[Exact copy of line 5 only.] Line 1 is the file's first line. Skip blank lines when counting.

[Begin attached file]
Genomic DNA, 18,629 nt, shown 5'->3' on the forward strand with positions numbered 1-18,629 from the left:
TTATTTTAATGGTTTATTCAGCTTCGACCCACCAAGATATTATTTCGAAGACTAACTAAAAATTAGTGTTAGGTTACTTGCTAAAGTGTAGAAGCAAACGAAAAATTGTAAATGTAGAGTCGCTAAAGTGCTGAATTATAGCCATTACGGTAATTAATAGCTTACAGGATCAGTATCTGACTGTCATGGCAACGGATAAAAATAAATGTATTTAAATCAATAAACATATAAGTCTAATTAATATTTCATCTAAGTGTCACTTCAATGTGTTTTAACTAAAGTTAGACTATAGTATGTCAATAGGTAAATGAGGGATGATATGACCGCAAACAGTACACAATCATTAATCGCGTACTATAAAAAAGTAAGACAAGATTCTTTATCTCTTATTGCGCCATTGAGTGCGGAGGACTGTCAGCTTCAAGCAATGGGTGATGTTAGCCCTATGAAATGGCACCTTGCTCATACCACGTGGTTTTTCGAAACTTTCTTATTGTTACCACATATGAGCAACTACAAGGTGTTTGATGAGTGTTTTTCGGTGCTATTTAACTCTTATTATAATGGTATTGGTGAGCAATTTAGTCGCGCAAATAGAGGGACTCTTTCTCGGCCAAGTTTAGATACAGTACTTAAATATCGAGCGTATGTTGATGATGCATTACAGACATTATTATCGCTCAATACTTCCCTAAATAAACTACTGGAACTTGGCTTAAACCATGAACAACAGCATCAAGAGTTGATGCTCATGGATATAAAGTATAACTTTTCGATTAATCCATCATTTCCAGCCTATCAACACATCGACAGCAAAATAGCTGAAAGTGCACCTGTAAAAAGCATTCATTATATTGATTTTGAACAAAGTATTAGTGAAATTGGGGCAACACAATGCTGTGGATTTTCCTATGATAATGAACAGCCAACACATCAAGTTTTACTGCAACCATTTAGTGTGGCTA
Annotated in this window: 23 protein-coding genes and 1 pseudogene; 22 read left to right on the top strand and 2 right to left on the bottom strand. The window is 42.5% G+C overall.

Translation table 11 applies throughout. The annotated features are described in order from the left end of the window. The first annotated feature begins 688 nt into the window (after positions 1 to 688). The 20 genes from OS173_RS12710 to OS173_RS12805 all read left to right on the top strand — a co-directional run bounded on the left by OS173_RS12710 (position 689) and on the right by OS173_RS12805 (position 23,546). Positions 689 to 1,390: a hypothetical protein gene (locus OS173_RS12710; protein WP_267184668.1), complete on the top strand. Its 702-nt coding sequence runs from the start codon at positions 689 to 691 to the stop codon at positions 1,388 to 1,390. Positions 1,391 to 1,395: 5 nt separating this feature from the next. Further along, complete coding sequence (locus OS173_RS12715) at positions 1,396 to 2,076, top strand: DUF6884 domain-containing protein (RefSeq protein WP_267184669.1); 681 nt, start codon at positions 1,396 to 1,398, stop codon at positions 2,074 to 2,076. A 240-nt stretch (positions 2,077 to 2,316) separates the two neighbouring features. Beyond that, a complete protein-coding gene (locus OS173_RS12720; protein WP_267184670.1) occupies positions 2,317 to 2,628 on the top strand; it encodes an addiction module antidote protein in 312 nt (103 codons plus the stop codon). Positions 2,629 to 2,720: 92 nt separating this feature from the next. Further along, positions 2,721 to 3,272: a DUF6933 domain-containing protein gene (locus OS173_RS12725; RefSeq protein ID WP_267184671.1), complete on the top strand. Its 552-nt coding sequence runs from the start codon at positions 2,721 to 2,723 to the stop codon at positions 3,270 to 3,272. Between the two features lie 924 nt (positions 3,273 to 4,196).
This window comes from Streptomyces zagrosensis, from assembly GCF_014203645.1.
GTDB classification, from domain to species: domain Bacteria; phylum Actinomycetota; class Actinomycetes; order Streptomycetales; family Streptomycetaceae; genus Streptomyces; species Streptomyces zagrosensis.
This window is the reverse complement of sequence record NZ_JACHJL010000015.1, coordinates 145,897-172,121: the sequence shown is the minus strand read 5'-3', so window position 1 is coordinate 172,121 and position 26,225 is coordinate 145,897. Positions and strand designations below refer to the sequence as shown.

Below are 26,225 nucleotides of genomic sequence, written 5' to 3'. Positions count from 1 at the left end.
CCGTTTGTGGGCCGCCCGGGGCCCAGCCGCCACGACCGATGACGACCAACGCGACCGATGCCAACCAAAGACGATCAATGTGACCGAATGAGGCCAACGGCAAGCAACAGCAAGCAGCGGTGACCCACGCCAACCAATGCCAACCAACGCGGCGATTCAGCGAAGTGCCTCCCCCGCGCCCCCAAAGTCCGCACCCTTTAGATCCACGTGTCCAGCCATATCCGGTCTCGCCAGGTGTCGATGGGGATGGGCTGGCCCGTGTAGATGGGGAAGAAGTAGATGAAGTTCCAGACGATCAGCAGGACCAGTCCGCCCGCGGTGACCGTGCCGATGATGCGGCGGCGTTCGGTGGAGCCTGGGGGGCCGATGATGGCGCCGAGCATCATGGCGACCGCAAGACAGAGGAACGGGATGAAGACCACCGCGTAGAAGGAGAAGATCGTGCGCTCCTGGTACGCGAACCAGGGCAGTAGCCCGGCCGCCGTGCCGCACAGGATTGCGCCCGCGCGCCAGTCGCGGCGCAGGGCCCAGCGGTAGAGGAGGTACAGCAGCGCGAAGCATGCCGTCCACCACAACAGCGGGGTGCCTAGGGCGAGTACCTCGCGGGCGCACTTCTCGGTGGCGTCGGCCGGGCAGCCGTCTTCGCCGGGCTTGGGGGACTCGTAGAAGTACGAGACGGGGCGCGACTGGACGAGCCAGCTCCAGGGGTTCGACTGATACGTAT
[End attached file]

This window comes from Streptomyces zagrosensis, from assembly GCF_014203645.1.